Kaieteur Falls

Visiting Kaieteur Falls Independently

Let’s now get down to the nitty-gritty of getting to the spectacular Kaieteur Falls on your own.

The itinerary from Georgetown looks like this:

  • Step 0: Some preparation work in Georgetown
  • Step 1: Minibus from Georgetown to Mahdia
  • Step 2: Taxi from Mahdia to Pamela Landing
  • Step 3: Boat from Pamela Landing to Tukeit
  • Step 4: Hike up the “Oh My God” mountain from Tukeit to Kaieteur Falls
  • Step 5: Enjoy Kaieteur Falls and stay at the guesthouse
  • Step 6: Leave Kaieteur by land or by plane

Let’s start with a short 2-minute video!

Step 0 – Georgetown

I am calling this “Step zero” because it is just some preparation for your journey to Kaieteur Falls, but you haven’t really started the trip yet .

While you are in Georgetown, it’s a good idea to visit the National Parks office on Thomas Road, to tell them you plan to travel to Kaieteur by land.

The main reason for visiting their office is to pay for your entrances to Kaieteur National Park (5000 GYD per person) and have them call the people at Kaieteur to tell them when to expect you.

They will also want to make you pay for a guide fee, saying it’s a policy of the national park. The guide is supposed to wait for you in Tukeit, and guide you on the jungle trail to the falls. The fee is 6000 GYD (in total, no matter how many people you are). I was travelling with a friend so it was only 3000 GYD each. We kind of knew it wasn’t really necessary but well, we felt it wasn’t so expensive and didn’t bother, we paid the fee.

You can also pay in advance your nights at the Kaieteur Guesthouse (5000 GYD per person, per night). It is not like booking a regular hotel, in the sense that you are not booking it for specific dates. So for example, if you struggle to reach the falls and arrive one day later than what you have planned, it is not a problem. We chose to pay for the guesthouse in Georgetown, but if you prefer to pay only when you are there, it’s also possible.

 

 

If you intend to go back to Georgetown by plane, it may be a good idea to pay a visit to the airlines’ offices at Ogle Airport – they close at 5pm. I tried calling a few of them but they had very few flights scheduled, and insisted in offering me only expensive tourist flights. A face to face conversation might lead to better results.

In the end I did not use any plane because I wanted to go to Lethem after Kaieteur, and going all the way back to Georgetown and then back south to Lethem wasn’t making sense. As a result, I am not able to provide much detail about using planes out of Kaieteur.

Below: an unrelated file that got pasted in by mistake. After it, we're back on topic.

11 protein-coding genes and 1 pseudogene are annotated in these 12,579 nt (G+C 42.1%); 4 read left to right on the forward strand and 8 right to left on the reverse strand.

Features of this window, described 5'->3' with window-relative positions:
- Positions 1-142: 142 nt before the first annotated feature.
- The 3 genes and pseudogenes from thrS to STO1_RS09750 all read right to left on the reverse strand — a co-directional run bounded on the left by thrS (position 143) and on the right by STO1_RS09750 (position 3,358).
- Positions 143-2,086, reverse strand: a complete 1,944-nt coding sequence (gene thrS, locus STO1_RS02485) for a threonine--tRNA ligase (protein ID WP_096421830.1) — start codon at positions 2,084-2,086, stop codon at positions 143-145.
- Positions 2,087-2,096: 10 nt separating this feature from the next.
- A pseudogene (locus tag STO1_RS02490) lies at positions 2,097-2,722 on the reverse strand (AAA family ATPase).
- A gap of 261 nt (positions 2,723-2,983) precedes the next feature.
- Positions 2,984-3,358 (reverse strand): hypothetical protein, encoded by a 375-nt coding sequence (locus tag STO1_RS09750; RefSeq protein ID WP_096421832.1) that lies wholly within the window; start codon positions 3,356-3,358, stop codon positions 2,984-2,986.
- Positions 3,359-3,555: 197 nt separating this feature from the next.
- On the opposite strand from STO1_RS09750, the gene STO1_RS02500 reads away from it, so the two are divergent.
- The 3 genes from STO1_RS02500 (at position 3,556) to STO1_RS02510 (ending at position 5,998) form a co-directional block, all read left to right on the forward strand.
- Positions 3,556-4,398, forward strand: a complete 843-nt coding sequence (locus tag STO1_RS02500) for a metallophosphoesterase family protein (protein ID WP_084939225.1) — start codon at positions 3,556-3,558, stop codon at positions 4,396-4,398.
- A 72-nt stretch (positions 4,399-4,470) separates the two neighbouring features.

Anyway, now that the preparation work is done, let’s start the journey!

Step 1 – Getting From Georgetown to Mahdia

The first step of the journey is not too complicated; you need to catch a minibus 72 from Georgetown to the town of Mahdia. They leave near Stabroek Market and cost 10,000 GYD per person.

The evening before, we went there to meet the drivers and confirm the departure time, we confirmed with one for 7.30 the next morning (for a scheduled departure at 8.30). So it was all good, we arrived the next morning at 7.30, and waited, waited, waited.

There was so much cargo to load in the minibus that the guys took a good amount of time to figure out how to load it. Then near the scheduled time of departure, it was decided that the minibus needs a full revision. A couple guys showed up, crawled under the minibus and started disassembling and reassembling a whole bunch of mechanical parts… We ended up leaving Georgetown at 10.15.

 

 

That’s a good lesson: in Guyana, backpacking with a tight schedule does not work. Everything takes a lot of time, and you end up wasting an hour here, two hours there… all the time.

The road is in good condition and asphalted until Linden, then it’s a wide and OK dirt road to the Mabura Police Checkpoint where everyone has to get down and register themselves with the police officers. After this point, the road gets narrower and really bad and bumpy after crossing the Essequibo River at Mango Landing, for the last 1.5 hour.

 

 

It took exacty 8 hours to reach Mahdia – 8 hours with 17 persons crammed into a 12-seat minivan, with impossibly loud reggae and raga music from start to finish. I can tell you that my box of ear plugs was a life saver! We arrived in Mahdia at 6.15 pm.

We told the driver we needed to find a place to stay so he left us at the RH Hotel, which seems to be the only decent place to stay in Mahdia. They have several types of room available, but the cheapest fan rooms cost 6000 GYD.

 

 

Step2 – Getting to Pamela Landing

Mahdia is a small mining town surrounded by the rainforest, with a main square (where not much is going on), a short main street where most of the activity takes place, and a few secondary streets. This is where miners come to relax and have some adult fun (if you know what I mean).